VII. Organ Donor Clarification Act – Legislation Introduced by Congressman Cartwright (D-PA) Focusing on Donor Incentives
Congressman Matt Cartwright (D-PA), a second term Democratic member of the U.S. House of Representatives serving on the Natural Resources Committee and Oversight & Government Reform Committee, introduced legislation in late May of this year, H.R. 5344, “Organ Donation Clarification Act of 2016”, seeking to (as stated in Rep. Cartwright’s legislative summary):
“Currently, organ transplantation is governed by the National Organ Transplant Act (NOTA) of 1984. This law prohibits buying or selling organs for “valuable consideration.”
“Confusion about what constitutes valuable consideration has hampered donation by scaring people away from reimbursing living organ donors for things like medical expenses and lost wages,” said Rep. Cartwright. “Both are legal under NOTA, but the law’s lack of clarity and its criminal penalties have created uncertainty and prevented reimbursements in many cases.”
The expansive kidney waiting list is also a burden on our nation’s finances, as the costs are becoming hugely expensive for Medicare and drains several other social service programs. Increased transplants would save Medicare and the government billions of dollars. Experts project that eliminating the waiting list would save taxpayers well in excess of $5.5 billion per year in medical costs and billions of dollars more in savings to other social programs.
The Organ Donor Clarification Act would:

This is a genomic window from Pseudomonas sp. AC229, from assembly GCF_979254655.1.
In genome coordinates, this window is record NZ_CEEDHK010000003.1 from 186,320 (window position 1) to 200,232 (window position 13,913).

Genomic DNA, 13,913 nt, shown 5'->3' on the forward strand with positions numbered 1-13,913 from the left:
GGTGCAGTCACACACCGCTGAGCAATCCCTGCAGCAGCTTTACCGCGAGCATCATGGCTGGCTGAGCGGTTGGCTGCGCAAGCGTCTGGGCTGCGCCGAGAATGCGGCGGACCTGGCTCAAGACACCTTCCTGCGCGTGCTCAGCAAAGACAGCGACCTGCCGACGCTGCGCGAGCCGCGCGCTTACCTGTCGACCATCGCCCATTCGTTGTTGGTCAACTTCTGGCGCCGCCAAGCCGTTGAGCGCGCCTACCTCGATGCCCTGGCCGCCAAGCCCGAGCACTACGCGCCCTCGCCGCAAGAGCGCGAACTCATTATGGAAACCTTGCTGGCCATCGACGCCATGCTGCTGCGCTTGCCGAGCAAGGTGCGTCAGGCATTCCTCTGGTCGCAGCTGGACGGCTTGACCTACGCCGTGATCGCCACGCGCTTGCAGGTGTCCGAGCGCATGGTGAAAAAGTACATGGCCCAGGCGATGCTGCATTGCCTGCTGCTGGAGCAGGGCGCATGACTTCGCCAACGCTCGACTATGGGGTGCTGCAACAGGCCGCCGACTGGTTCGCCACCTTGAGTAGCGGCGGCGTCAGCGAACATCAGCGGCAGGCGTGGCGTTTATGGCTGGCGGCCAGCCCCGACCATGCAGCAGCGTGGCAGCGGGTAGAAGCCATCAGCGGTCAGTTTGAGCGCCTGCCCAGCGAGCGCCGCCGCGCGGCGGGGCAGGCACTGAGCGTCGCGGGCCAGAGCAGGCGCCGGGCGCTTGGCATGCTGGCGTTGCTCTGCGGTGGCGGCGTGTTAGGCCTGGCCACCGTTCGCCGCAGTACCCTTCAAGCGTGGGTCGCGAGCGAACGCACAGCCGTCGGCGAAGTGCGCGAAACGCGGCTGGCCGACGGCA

- Clarify that certain reimbursements are not valuable consideration but are reimbursements for expenses a donor incurs
- Allow government-run pilot programs to test the effect of providing non cash incentives to promote organ donation. These pilot programs would have to pass ethical board scrutiny, be approved by HHS, distribute organs through the current merit based system, and last no longer than five years”
The legislation has been endorsed by the following organizations: Americans for Tax Reform, American Foundation for Donation and Transplantation, American Medical Association, Fair Allocations in Research Foundation, Transplant Recipients International Organization, WaitList Zero.
Congressman Cartwright’s legislative summary states that NOTA's, “lack of clarity and its criminal penalties have created uncertainty and prevented reimbursements in many cases”….and that..."current law does not allow for any entity to test the effectiveness of providing non cash benefits to encourage donation. These benefits could include funeral benefits for deceased donors and health insurance, tuition assistance, or other incentives to increase the number of living donors.” Congressman Cartwright convened a Congressional staff briefing during this past summer on Capitol Hill to garner greater interest and support for his legislation. At this point, the bill does not have a companion proposal in the U.S. Senate.